Retuning of lexical-semantic representations: Repetition and spacing effects in word-meaning priming

Betts, Hannah N., Gilbert, Rebecca A., Cai, Zhenguang, Okedara, Zainab B. and Rodd, Jennifer M. (2018) Retuning of lexical-semantic representations: Repetition and spacing effects in word-meaning priming. Journal of Experimental Psychology-Learning Memory and Cognition, 44 (7). pp. 1130-1150. ISSN 0278-7393

[thumbnail of Preprint_RetuningOfLexicalSemanticRepresentations_R1 (3)]
PDF (Preprint_RetuningOfLexicalSemanticRepresentations_R1 (3)) - Draft Version
Download (754kB) | Preview
[thumbnail of 2017-57779-001]
PDF (2017-57779-001) - Published Version
Available under License Creative Commons Attribution.

Download (323kB) | Preview


Current models of word-meaning access typically assume that lexical-semantic representations of ambiguous words (e.g. ‘bark of the dog/tree’) reach a relatively stable state in adulthood, with only the relative frequencies of the meanings in the language and immediate sentence context determining meaning preference. However, recent experience also affects interpretation: recently-encountered word-meanings become more readily available (Rodd et al., 2016; 2013). Here, three experiments investigated how multiple encounters with word-meanings influence the subsequent interpretation of these words. Participants heard ambiguous words contextually-disambiguated towards a particular meaning and, after a 20-30 minute delay, interpretations of the words were tested in isolation. We replicate the finding that one encounter with an ambiguous word biased later interpretation of this word towards the primed meaning for both subordinate (Experiments 1, 2, 3) and dominant meanings (Experiment 1). In addition, for the first time, we show cumulative effects of multiple repetitions of both the same and different meanings. The effect of a single subordinate exposure persisted after a subsequent encounter with the dominant meaning, compared to a dominant exposure alone (Experiment 1). Furthermore, three subordinate word-meaning repetitions provided an additional boost to priming compared to one, although only when their presentation was spaced (Experiments 2, 3); massed repetitions provided no such boost (Experiments 1, 3). These findings indicate that comprehension is guided by the collective effect of multiple recently activated meanings and that the spacing of these activations is key to producing lasting updates to the lexical-semantic network.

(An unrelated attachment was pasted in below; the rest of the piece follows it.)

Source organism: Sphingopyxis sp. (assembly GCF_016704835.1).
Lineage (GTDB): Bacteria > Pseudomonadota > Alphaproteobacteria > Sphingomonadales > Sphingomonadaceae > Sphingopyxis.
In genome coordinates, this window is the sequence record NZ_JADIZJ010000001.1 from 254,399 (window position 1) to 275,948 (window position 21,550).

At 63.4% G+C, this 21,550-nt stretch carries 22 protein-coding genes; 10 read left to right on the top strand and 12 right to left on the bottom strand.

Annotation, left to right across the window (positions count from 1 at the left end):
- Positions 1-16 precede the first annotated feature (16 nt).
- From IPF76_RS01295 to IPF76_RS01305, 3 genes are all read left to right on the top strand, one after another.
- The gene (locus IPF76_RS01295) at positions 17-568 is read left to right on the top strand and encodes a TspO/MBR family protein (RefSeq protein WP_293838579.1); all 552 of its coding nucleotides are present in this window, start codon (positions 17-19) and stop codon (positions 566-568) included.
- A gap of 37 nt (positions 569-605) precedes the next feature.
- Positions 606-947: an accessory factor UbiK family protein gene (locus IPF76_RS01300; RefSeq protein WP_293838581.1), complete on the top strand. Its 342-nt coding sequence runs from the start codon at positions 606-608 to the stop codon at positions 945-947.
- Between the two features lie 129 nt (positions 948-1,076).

Item Type: Article
Uncontrolled Keywords: lexical ambiguity,lexical-semantic representations,priming,repetitions,spacing
Faculty \ School: Faculty of Social Sciences > School of Psychology
Depositing User: Pure Connector
Date Deposited: 06 Oct 2017 07:13
Last Modified: 19 Jul 2024 00:57
DOI: 10.1037/xlm0000507


Downloads per month over past year

Actions (login required)

View Item View Item